Bryant begins, not by rehearsing the primary motive of critical philosophy–namely, how the failure of dogmatic philosophy to produce theoretical knowledge convinced philosophers to examine knowing–but rather the claim of critical philosophy, the notion “that prior to any claims about the nature of reality, prior to any speculation about objects or being, we must first secure a foundation for knowledge and our access to beings” (262). This allows him, quite without irony, to rehearse what he takes to be the primary motive of Object Oriented Ontology: the failure of critical philosophy to produce theoretical knowledge. “Faced with such a bewildering philosophical situation,” he writes, “what if we were to imagine ourselves as proceeding naively and pre-critically as first philosophers, pretending that the last three hundred years of philosophy had not taken place or that the proper point of entry into philosophical speculation was not the question of access?” In other words, given the failure of three centuries of critical philosophy to produce theoretical knowledge, perhaps the time has come to embrace, as best we can, the two millennia of dogmatic failure that preceded it.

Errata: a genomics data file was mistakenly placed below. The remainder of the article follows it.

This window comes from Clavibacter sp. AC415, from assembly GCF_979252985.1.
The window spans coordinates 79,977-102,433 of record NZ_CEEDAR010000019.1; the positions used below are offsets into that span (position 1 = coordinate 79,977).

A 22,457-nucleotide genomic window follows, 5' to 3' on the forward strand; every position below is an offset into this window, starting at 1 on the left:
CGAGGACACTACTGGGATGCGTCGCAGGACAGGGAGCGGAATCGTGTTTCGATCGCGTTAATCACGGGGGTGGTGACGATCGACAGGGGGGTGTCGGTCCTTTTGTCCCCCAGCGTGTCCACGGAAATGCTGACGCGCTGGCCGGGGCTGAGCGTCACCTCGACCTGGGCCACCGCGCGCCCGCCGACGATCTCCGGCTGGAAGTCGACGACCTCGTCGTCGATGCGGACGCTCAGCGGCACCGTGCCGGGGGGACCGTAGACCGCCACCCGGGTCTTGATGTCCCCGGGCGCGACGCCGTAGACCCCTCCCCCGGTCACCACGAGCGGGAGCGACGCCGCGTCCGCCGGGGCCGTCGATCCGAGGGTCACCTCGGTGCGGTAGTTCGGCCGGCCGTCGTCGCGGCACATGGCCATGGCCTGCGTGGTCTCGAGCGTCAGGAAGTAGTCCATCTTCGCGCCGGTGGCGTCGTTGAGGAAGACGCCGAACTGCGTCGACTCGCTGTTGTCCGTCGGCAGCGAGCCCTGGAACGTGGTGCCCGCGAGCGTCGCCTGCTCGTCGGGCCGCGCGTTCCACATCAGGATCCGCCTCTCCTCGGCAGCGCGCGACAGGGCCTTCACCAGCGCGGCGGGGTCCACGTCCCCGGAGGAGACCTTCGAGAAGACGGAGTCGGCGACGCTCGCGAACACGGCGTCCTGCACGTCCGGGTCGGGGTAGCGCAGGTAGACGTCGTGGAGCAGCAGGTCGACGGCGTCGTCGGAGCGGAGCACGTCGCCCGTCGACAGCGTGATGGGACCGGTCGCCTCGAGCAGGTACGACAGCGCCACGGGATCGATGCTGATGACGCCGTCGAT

Thus he motivates a turn away from the subject of knowledge to the object of knowledge, from the epistemological to the ontological–as we should, apparently, given that the object comes first. After all, as Heidegger made ‘clear,’ “questions of knowledge are already premised on a pre-ontological comprehension of being” (263). Unlike Heidegger, however, who saw in this pre-ontological comprehension an interpretative basis for theorizing a collapse of subject and object (which quickly came to resemble a conceptually retooled subject), Bryant sees a call to theorize, in tentative fashion, the ‘ultimate generalities’ that objectively organize the world. Premier among these tentative ultimate generalities, he asserts, is difference. This leads Bryant to pose what he calls the ‘Ontic Principle,’ the claim “that ‘to be’ is to make or produce a difference” (263).